Travel Blog: West Teaching Scholars Ocracoke Island Leadership Retreat
by Jane Snider, Staff Member
We departed the island on the 6:30 a.m. Swan Quarter ferry for a 2 ½ hour rocky ride across the Pamlico Sound. We have been watching the weather as a storm front moves across North Carolina. We arrive in Swan Quarter and stop for breakfast the Quarter Grill to wait out the rain.
Travelling on, our next stop was Lake Mattamuskeet, the largest natural lake in NC. Eighteen miles long and five to six miles wide, the lake is only five to eight feet at its greatest depth and encompasses approximately 40,000 acres. The lake and an additional 10,000 acres of marshland and woods comprise the Mattamuskeet National Wildlife Refuge where 800 different species of wildlife can be found during all or part of the year. Interest in draining the lake to take advantage of the rich farmland dates back to the 1700s. The lake originally measured 120,000 acres but in 1837, a seven-mile long, forty-foot wide canal was built with the use of slave labor from nearby plantations to drain into the Pamlico Sound decreasing the size of the lake to approximately 55,000 acres. In an effort to take advantage of the rich soil in this area, various methods of draining the lake have taken place over the years including a pumping plant built in 1915. However, this endeavor was soon abandoned due to the enormous expense. In 1937, the old pumping station was converted into a lodge by the Civilian Conservation Corps (CCC) and operated until the mid-1970s. Since then, the lodge has hosted a number of events but has not been open for public use since November, 2000, when it was closed for safety reasons.
As we explored the area around Lake Mattamuskeet, some spotted muskrat, deer and white egret. We left the area headed for Historic Bath, the oldest town in North Carolina, incorporated in 1705. Although our visit was very brief (only an hour) we learned several interesting facts about this historic town. French Protestants from Virginia were the first to settle in this area in the 1690s. A library consisting of 1050 books and pamphlets sent to St. Thomas Parish in 1701 became the first library in the colony and several of the original books were on display in one of the historic homes. John Lawson, an early inhabitant of Bath, was the first author of a history of North Carolina entitled A New Voyage to Carolina published in 1709. Blackbeard the pirate made Bath his home for a short while before his demise at Ocracoke Island in November, 1718.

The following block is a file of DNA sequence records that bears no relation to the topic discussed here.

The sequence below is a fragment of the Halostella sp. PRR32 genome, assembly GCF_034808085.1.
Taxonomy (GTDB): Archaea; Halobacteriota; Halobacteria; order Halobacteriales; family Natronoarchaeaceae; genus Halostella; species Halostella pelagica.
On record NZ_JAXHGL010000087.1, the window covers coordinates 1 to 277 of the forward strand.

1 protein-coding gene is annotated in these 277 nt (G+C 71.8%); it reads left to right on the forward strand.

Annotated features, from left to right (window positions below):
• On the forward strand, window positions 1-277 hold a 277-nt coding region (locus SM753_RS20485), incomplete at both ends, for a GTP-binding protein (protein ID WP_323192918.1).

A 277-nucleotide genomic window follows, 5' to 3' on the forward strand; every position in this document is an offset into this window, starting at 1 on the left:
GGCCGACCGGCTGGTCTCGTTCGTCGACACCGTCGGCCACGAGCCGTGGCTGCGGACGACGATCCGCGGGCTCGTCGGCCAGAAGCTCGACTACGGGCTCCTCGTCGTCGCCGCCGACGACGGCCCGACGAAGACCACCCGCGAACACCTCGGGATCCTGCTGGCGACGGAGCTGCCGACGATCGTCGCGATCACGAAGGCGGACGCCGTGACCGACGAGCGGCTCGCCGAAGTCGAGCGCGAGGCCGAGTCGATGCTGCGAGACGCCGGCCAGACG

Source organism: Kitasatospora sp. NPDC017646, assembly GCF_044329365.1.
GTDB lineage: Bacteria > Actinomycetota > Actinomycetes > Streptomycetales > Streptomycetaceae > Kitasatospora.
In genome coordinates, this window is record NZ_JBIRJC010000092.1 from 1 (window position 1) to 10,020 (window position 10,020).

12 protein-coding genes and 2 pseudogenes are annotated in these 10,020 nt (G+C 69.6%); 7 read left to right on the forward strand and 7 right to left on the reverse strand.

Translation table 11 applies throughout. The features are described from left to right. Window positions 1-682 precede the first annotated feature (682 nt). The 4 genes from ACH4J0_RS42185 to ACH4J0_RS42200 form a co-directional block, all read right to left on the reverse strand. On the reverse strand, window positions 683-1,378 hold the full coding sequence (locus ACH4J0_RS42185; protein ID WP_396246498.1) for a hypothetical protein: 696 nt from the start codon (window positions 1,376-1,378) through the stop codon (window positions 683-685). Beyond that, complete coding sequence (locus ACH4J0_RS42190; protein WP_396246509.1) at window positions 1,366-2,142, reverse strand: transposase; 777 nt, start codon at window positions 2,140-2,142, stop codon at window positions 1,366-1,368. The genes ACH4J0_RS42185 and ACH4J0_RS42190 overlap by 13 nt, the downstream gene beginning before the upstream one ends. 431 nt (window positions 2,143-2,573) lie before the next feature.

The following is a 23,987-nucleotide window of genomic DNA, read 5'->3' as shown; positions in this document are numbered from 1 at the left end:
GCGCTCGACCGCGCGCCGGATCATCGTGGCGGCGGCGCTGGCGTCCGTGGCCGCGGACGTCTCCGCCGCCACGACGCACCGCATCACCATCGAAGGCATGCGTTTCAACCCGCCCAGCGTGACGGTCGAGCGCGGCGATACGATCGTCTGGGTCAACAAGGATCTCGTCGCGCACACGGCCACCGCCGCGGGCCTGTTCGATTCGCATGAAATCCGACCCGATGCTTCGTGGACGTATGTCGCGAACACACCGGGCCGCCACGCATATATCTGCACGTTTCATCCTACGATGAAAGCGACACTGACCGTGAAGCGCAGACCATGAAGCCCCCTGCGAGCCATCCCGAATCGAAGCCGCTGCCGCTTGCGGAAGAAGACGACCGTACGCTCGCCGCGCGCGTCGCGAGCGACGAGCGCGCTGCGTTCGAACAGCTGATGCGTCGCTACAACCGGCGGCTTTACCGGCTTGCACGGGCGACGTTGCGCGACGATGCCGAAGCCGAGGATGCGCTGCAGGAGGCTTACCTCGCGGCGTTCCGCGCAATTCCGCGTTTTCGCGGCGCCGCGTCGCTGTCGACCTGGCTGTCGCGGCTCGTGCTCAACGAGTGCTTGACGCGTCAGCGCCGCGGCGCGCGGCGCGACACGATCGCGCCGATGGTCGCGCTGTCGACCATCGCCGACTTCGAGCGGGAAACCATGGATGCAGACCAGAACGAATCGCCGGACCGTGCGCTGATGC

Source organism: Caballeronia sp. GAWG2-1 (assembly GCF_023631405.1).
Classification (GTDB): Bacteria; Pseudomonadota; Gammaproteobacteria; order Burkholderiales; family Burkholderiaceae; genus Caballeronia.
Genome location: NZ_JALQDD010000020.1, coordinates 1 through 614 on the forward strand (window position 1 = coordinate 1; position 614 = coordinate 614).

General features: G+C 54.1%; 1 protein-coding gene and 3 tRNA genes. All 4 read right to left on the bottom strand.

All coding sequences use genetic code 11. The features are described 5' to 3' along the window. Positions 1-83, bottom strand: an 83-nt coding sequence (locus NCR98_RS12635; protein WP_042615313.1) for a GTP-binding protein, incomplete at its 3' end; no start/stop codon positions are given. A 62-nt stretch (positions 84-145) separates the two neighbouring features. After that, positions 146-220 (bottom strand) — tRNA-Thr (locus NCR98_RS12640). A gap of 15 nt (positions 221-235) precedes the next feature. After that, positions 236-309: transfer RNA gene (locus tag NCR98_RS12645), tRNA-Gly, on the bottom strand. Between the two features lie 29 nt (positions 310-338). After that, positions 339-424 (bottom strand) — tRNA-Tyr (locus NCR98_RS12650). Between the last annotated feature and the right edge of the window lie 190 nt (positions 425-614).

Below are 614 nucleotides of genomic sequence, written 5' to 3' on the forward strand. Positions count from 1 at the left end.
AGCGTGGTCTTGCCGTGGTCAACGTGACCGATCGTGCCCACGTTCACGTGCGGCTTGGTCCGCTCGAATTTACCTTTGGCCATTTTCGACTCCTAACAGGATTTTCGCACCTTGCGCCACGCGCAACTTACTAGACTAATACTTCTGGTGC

With little time, we broke into small groups and walked to several historic buildings including the Palmer-Marsh House (1751), St. Thomas Church (1734), Van Der Veer House (1790), and the Bonner House (1830). From Bath, we made our way towards Greenville (with a slight detour to Sims — home of Dr. Lou Ann Kasias) to experience eastern-style barbeque at Parker’s Restaurant.
After a late lunch, we headed non-stop back to Salisbury and good old Catawba College. Arriving at about 8 p.m., travel weary but armed with a wealth of cultural and historical information, we somewhat reluctantly part from our travelling companions but — ahhh, it surely is good to be home.
PHOTOS: Teaching Scholars Leadership Retreat